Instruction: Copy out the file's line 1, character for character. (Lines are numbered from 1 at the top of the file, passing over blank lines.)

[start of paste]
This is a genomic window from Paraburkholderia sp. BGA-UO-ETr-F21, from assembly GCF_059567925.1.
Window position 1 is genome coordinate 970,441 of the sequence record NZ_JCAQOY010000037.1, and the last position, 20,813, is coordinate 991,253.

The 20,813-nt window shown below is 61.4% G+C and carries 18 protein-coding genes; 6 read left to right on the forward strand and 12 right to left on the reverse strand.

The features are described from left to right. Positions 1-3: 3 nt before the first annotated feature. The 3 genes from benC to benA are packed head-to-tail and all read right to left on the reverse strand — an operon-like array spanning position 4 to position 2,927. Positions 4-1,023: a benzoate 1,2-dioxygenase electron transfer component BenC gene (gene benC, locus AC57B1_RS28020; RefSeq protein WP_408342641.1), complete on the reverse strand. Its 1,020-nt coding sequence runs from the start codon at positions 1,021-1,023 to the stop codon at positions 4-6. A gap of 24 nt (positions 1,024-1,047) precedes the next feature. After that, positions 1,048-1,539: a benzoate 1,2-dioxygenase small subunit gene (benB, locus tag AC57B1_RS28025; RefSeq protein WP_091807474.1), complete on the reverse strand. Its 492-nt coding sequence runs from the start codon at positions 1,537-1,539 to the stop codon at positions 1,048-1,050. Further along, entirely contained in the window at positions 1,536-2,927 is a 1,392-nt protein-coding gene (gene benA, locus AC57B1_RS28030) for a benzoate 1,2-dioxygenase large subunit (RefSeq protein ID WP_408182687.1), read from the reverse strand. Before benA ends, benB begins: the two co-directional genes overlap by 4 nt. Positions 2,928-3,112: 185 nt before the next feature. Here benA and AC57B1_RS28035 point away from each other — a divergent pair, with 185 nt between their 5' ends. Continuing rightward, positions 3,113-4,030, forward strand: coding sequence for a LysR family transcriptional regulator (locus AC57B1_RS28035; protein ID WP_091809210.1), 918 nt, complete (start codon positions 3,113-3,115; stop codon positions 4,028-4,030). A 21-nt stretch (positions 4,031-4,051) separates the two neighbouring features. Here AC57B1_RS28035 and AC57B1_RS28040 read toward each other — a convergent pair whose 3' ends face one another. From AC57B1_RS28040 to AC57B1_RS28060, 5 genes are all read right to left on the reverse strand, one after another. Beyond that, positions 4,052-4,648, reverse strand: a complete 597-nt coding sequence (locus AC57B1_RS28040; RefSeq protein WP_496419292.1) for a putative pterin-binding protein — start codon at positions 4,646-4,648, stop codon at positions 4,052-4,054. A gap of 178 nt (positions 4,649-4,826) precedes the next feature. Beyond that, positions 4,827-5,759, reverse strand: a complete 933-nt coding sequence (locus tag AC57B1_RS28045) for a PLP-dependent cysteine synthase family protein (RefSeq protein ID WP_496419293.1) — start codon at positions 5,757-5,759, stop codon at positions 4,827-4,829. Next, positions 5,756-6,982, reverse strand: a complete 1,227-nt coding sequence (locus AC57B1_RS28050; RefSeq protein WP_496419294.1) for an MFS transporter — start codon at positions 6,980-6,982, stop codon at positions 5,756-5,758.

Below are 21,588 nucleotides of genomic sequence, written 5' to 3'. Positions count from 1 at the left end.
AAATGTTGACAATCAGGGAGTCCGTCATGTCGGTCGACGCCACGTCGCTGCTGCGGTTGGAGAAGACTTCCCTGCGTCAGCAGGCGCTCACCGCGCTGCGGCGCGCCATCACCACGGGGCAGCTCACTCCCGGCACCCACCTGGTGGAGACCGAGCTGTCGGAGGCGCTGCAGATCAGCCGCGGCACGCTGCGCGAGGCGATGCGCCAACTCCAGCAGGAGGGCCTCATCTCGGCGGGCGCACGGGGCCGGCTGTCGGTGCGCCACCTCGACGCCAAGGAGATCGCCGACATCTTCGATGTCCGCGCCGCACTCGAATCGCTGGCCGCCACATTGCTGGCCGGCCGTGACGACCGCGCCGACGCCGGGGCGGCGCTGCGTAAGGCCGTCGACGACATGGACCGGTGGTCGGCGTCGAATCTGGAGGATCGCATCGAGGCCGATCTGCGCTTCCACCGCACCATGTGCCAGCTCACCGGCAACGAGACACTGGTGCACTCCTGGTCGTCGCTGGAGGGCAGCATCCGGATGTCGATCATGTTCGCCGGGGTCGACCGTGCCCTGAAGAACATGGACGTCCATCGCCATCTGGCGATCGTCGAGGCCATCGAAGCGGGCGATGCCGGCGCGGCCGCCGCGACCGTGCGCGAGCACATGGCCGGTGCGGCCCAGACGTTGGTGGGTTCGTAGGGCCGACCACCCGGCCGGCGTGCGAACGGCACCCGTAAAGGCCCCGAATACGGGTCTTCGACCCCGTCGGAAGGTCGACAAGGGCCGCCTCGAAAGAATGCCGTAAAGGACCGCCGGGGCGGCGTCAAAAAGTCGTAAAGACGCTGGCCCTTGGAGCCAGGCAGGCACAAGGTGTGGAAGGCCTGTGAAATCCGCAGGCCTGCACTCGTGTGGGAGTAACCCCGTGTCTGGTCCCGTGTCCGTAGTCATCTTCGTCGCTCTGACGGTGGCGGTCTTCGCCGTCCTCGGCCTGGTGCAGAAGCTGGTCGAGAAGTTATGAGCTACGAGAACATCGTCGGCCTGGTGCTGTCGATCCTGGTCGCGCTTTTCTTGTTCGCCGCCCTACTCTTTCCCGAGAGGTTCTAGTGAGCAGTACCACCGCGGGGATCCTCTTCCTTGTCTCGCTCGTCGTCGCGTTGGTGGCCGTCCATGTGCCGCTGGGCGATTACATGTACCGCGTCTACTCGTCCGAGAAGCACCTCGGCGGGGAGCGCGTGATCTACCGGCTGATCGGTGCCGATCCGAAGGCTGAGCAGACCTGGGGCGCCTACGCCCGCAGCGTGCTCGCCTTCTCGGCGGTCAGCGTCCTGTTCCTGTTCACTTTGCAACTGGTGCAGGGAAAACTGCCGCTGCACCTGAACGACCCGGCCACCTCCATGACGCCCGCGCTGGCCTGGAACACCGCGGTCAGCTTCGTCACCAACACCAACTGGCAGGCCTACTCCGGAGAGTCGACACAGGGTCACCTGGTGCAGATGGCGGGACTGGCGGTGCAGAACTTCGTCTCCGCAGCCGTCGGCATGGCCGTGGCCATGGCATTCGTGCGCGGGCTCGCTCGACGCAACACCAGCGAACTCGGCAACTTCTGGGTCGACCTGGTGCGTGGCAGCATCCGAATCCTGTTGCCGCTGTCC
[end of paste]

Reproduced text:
This is a genomic window from Paraburkholderia sp. BGA-UO-ETr-F21, from assembly GCF_059567925.1.